An SPB incidence in the jawbones is a rare occurrence. The mandible is involved far more commonly than the maxilla. The angle, ramus, and molar are the most affected mandibular regions [ 5 , 6 ].SPB also occurred in the posterior jaw of the current patient, and it appears that the posterior mandible and its ramus had a higher rate of involvement due to the presence of more bone marrow spaces. In their analysis of documented instances of SPB, Kanazawa et al. [ 4 ] found that the incidence of this lesion is higher in men and that the onset age spans from 34 to 76 years. The median age of patients is 53, nearly ten years younger than the median age of individuals with multiple myeloma. The age and gender of the present patient, a 61-year-old female, did not match those reported by Kanazawa et al. [ 4 ]. Nonetheless, two SPB cases reported by Kucukkurt et al. [ 7 ] share some similarities with the current case. The instances involved a 67-year-old woman and a 61-year-old woman with SPB in the mandible; both patients complained of pain, and the site of the lesion in both cases was the ramus. Although the cause of SPB is unknown, persistent inflammation, radiation, viral infections, and genetic alterations have been linked to its development [ 1 ]. Regarding chronic irritation, Poggio [ 8 ] reported a case where the titanium surface of a dental implant may have triggered B-cell growth in the mandibular bone space. The aforementioned patient in this case had multiple systemic diseases, including diabetes and hypertension. Caliskan et al. [ 9 ] and Yoon et al. [ 10 ] found SPB in the jaws of two patients who had had kidney transplantation. However, establishing an association between these two disorders requires additional data.
SPB is characterized by nonspecific symptoms, rendering clinical diagnosis challenging. The most prevalent form of SPB is characterized by a persistent swelling of the jaw accompanied by pain, paresthesia, pathologic bone fractures, and loose teeth [ 1 , 4 , 6 ]. Additionally, the present patient's symptoms appeared as gingival soreness and swelling. However, Kanazawa et al. [ 4 ] have determined that the lesion is more likely to be painless.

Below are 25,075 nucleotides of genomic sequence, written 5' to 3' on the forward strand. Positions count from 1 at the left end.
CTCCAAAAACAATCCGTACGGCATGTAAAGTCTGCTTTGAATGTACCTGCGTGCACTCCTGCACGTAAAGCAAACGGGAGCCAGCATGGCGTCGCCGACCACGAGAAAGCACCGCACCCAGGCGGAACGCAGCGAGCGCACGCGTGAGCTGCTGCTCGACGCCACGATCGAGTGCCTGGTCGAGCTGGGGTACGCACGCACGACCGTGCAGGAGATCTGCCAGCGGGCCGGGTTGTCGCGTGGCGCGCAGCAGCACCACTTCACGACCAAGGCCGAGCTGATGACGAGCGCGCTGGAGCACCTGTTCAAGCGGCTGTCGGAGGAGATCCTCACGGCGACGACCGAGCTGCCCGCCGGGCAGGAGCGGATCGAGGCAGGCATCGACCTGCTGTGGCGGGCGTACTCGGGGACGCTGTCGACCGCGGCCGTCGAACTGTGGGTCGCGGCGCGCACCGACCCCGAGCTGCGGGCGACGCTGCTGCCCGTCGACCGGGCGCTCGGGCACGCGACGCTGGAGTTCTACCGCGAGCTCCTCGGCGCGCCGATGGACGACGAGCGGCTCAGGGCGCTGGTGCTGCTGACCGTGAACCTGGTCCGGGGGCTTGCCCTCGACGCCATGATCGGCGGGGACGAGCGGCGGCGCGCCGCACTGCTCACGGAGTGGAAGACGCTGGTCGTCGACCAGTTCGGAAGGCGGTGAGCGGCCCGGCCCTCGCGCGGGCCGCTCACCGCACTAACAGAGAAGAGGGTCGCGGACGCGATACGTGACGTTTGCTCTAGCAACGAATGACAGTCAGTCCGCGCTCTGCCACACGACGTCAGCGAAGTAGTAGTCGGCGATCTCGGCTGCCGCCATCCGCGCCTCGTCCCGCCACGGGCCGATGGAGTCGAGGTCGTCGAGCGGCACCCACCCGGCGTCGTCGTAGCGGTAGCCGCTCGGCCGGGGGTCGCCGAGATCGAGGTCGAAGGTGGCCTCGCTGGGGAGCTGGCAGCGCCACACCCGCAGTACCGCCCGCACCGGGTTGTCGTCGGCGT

SPB should be diagnosed based on clinical signs and symptoms, radiographic manifestations, hematological and histological tests, and the absence of systemic alterations related to MM (such as hypercalcemia and anemia with renal involvement) [ 1 ].
Despite the fact that the present patient's radiological signs were a solitary, unilocular radiolucency without a sclerotic rim, incisional surgery and the finding of histological alterations consistent with SPB led to a conclusive diagnosis. SPB diagnosis by radiography alone can be difficult at times. Shah and Sarkar observed a plasmacytoma of the jaw that resembled a large periapical cyst radiographically [ 11 ]. Liu and Li emphasized the relevance of CT scans in such patients and indicated that the histological symptoms of SPB lesions were consistent with CT scan results in the SPB cases they analyzed [ 12 ].
This patient was treated with a combination of excisional surgery and radiation therapy. SPB has a more favorable outlook than MM. Rullo et al. [ 1 ] reported a 5-year SPB survival rate of 60% [ 1 ]. Due to the likelihood of SPB transforming into MM over time, patients with this lesion should be closely monitored. Two years following the conclusion of radiation, neither clinical nor radiological indicators of recurrence of the lesion were detected in the current patient. Given that the average survival rate for MM is just four years, the disease is essentially incurable and the treatments given to patients are palliative [ 2 ], the relevance of SPB case follow-up becomes apparent. The suggested radiation regimen for SPB is 50–40 cGy, which can achieve local control of the lesion of up to 80% [ 2 ]. The patient's radiation dose fell within the upper limits of the recommended dose range.
During a 2-year follow-up, neither recurrence nor conversion to MM was found in this patient. Kanazawa et al. [ 4 ] stated that there is no assurance regarding the association between SPB and MM. The patient with SPB reported by Matsumura et al. [ 5 ] was also symptom-free throughout their 1-year follow-up, but they indicated that additional follow-ups are required to confirm the absence of MM in these individuals. In their examination of records of SBP of the jaws, Agostini et al. [ 6 ] claimed that only 50 cases of SP of the jaw had been documented over a period of about 60 years (1948 –2011), and in half of these cases, SP progressed into MM, worsening the prognosis. The authors affirm that they have obtained all necessary consent forms from patients.
SPB is rare in the mandible. In a 2-year follow-up, there were no indications of malignancy in the described case. The diagnosis of mandibular or maxillary SPB necessitates long-term patient monitoring. Moreover, in the differential diagnosis of radionuclides of the mandible, they should always consider unusual entities such as SPB. There is very little information in the literature regarding the CBCT findings of SPB, and one of the objectives of this case report was to characterize such findings. On CBCT, a solitary, elliptical, unilocular, well-defined (but without a sclerotic rim), osteolytic mass which destroys bone cortex is suggestive of SPB.
Conflict of Interest
The authors declare that they have no conflict of interest.